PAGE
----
“I’ve been with my fiancé for 4 years, I love him and used to respect him but his recent fixation on this dumb subject has really hurt my respect.”

She goes on to explain how her fiance found out his friend had slept with 100 women prior to getting engaged, which inspired him to propose an open relationship. “At first I was disgusted by the thought,” she says, “But I agreed after he threw a major meltdown.”

“So I started going out with friends,” she continued. “The first few guys I was so nervous because I’d (only) been with 2 guys (including my fiancé) prior. But after I got over the nerves I realized when there’s no pressure to start a relationship, I’m really good at picking up dudes and sending vibes that I’m DTF.”

“I’ve been with 42 guys in the past year. I never thought it would happen but I’ve enjoyed myself immensely. But honestly I’d be ready to stop.”

Meanwhile her fiance lacked the social wherewithal to make his open relationship dreams a reality, notching up just, “Two really bad hookups from dating apps,” so when they had the “where are we” discussion, he had another meltdown, repeating, “You’ve slept with 20 times the number I have? 20 TIMES!?”

In response she suggested they go back to monogamy. Her fiance refused, but now wants to impose a “rule” that she take a break “until he gets to 10.” Then from that point onwards, he suggested she go out and meet someone new “every five new girls he sleeps with.”

“To me this is goddamn ridiculous,” the woman explains; “Part of the fun of this was the independence and not checking in… Now he literally wants me to keep a log and then when he hits like an achievement then I can do my thing. How shifty is that?”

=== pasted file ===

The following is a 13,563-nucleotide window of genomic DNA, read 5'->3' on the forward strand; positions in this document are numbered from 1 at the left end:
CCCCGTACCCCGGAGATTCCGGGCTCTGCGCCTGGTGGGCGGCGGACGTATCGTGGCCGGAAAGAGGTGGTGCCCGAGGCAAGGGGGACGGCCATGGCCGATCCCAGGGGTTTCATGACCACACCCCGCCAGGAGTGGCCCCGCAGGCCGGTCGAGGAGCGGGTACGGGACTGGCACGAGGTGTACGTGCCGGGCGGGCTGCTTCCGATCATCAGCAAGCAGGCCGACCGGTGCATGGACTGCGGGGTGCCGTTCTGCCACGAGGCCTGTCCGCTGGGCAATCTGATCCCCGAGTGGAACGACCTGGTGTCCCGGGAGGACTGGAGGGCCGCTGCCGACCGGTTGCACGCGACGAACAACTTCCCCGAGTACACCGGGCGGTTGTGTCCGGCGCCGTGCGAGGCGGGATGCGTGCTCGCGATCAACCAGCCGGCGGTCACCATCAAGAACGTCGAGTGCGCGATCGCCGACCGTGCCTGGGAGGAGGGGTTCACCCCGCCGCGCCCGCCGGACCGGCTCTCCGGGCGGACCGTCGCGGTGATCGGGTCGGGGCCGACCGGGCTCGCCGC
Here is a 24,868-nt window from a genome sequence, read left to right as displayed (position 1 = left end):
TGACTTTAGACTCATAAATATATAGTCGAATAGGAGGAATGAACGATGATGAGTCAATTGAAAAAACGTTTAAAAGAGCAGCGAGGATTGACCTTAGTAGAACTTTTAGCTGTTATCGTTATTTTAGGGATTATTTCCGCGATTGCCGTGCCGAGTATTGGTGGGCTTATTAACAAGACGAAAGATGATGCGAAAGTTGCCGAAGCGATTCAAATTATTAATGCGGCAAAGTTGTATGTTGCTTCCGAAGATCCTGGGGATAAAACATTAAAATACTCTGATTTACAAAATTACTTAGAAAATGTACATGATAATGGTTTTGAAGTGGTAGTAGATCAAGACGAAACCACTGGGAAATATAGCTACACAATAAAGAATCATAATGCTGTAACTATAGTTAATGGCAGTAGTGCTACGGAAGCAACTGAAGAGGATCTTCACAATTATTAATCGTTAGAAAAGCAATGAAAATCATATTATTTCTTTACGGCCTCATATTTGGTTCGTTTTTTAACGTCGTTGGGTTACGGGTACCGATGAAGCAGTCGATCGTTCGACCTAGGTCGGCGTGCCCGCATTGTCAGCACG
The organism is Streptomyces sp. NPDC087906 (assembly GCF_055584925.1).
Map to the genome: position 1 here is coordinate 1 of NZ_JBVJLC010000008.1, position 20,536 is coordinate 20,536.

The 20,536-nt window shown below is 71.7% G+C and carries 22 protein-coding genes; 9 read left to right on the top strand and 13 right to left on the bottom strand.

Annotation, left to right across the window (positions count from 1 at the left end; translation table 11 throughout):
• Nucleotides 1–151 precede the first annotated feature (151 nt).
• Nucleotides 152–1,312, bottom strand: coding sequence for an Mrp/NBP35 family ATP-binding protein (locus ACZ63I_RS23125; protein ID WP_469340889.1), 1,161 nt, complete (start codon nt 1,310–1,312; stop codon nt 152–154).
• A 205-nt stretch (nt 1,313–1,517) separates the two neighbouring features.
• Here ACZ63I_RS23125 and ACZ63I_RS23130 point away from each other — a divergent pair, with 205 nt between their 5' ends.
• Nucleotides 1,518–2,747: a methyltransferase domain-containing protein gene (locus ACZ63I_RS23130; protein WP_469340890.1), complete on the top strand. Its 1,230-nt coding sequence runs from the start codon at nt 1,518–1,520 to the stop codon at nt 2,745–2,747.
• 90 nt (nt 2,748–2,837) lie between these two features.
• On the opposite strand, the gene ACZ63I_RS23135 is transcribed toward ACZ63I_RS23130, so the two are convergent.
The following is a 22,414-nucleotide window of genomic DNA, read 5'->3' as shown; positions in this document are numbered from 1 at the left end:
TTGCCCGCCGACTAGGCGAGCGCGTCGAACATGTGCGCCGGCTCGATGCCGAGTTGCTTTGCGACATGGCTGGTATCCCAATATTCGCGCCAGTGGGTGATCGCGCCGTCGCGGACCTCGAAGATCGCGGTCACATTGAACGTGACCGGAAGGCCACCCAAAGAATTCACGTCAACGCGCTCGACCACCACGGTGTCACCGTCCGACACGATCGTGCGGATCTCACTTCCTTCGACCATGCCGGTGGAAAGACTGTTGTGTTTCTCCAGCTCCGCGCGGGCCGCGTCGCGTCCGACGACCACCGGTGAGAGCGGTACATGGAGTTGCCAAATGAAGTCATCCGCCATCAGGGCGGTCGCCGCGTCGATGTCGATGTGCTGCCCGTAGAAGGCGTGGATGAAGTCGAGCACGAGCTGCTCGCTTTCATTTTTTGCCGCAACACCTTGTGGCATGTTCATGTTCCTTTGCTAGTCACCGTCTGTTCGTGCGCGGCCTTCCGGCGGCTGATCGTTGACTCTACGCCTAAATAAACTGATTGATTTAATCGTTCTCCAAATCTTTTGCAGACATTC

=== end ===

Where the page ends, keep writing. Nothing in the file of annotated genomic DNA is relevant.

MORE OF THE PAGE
“In all honesty, I don’t want a relationship where we have to compare numbers, let alone f*ck other people. I want a normal life with kids and a house and dog. What are we supposed to say: I watch the the kids until you f*ck five women then it’s my night?!”

Veracity of this story aside (remember: this is Reddit), it raises a number of important questions anyone considering an open relationship will need to deal with: how do you deal with uneven desires (and success rates)? Luckily for anyone in this situation, other Redditors had some helpful suggestions (and real life examples).

“We discussed this all for a while before we put it into action so we could set these expectations and work on some issues in our relationship first. We probably just kept it as just something we were considering for about 8 months, and have been active about the last year. So far, it’s worked out well for both of us.

“Even if we chose to stop doing this, I feel like our communication as a couple has greatly improved.”

And then there were others who were going through the same thing, and handling it just as badly: “I always thought that I would be the one who had an easier time with the other person sleeping around, (so when) my girlfriend suggested an open relationship… I leapt at the chance. But (straightaway) she has slept with the same guy twice, and (now) I am really finding it hard to deal with.”

“I spent the next few days wanting to break it off (the open part), but feeling like I needed to ‘get my own back’ first, which I know is really unhealthy.”

Moral of the story: open relationships can be as tricky as they are rewarding. So suggest it at your own risk. But for now, can we all just take a moment to consider the real problem: the sheer selfishness of everyone involved in an open relationship.